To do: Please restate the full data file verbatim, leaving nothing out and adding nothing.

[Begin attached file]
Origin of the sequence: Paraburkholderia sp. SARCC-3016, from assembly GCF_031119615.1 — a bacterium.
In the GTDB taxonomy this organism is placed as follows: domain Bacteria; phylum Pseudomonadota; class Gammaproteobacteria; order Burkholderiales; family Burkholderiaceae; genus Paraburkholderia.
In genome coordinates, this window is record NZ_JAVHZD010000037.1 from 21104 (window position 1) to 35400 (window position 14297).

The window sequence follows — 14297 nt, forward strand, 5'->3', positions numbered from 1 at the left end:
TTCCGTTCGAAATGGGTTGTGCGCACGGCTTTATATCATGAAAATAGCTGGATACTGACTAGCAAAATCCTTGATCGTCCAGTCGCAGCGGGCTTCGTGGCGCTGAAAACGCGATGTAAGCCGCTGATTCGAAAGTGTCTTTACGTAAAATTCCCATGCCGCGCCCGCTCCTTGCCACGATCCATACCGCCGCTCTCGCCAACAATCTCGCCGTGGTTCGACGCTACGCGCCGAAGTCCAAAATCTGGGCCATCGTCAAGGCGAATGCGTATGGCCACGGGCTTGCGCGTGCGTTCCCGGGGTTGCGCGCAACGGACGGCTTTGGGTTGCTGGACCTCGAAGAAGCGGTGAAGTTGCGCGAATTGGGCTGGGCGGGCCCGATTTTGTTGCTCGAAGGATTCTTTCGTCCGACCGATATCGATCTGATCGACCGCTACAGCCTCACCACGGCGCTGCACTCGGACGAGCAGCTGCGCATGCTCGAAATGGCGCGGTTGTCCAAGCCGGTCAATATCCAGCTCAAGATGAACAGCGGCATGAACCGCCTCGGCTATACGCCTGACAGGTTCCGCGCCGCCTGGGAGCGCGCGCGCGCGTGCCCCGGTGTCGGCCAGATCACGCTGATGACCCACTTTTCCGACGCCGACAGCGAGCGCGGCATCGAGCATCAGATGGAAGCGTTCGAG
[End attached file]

Origin of the sequence: Paraburkholderia sp. SARCC-3016, from assembly GCF_031119615.1 — a bacterium.
In the GTDB taxonomy this organism is placed as follows: domain Bacteria; phylum Pseudomonadota; class Gammaproteobacteria; order Burkholderiales; family Burkholderiaceae; genus Paraburkholderia.
In genome coordinates, this window is record NZ_JAVHZD010000037.1 from 21104 (window position 1) to 35400 (window position 14297).

The window sequence follows — 14297 nt, forward strand, 5'->3', positions numbered from 1 at the left end:
TTCCGTTCGAAATGGGTTGTGCGCACGGCTTTATATCATGAAAATAGCTGGATACTGACTAGCAAAATCCTTGATCGTCCAGTCGCAGCGGGCTTCGTGGCGCTGAAAACGCGATGTAAGCCGCTGATTCGAAAGTGTCTTTACGTAAAATTCCCATGCCGCGCCCGCTCCTTGCCACGATCCATACCGCCGCTCTCGCCAACAATCTCGCCGTGGTTCGACGCTACGCGCCGAAGTCCAAAATCTGGGCCATCGTCAAGGCGAATGCGTATGGCCACGGGCTTGCGCGTGCGTTCCCGGGGTTGCGCGCAACGGACGGCTTTGGGTTGCTGGACCTCGAAGAAGCGGTGAAGTTGCGCGAATTGGGCTGGGCGGGCCCGATTTTGTTGCTCGAAGGATTCTTTCGTCCGACCGATATCGATCTGATCGACCGCTACAGCCTCACCACGGCGCTGCACTCGGACGAGCAGCTGCGCATGCTCGAAATGGCGCGGTTGTCCAAGCCGGTCAATATCCAGCTCAAGATGAACAGCGGCATGAACCGCCTCGGCTATACGCCTGACAGGTTCCGCGCCGCCTGGGAGCGCGCGCGCGCGTGCCCCGGTGTCGGCCAGATCACGCTGATGACCCACTTTTCCGACGCCGACAGCGAGCGCGGCATCGAGCATCAGATGGAAGCGTTCGAG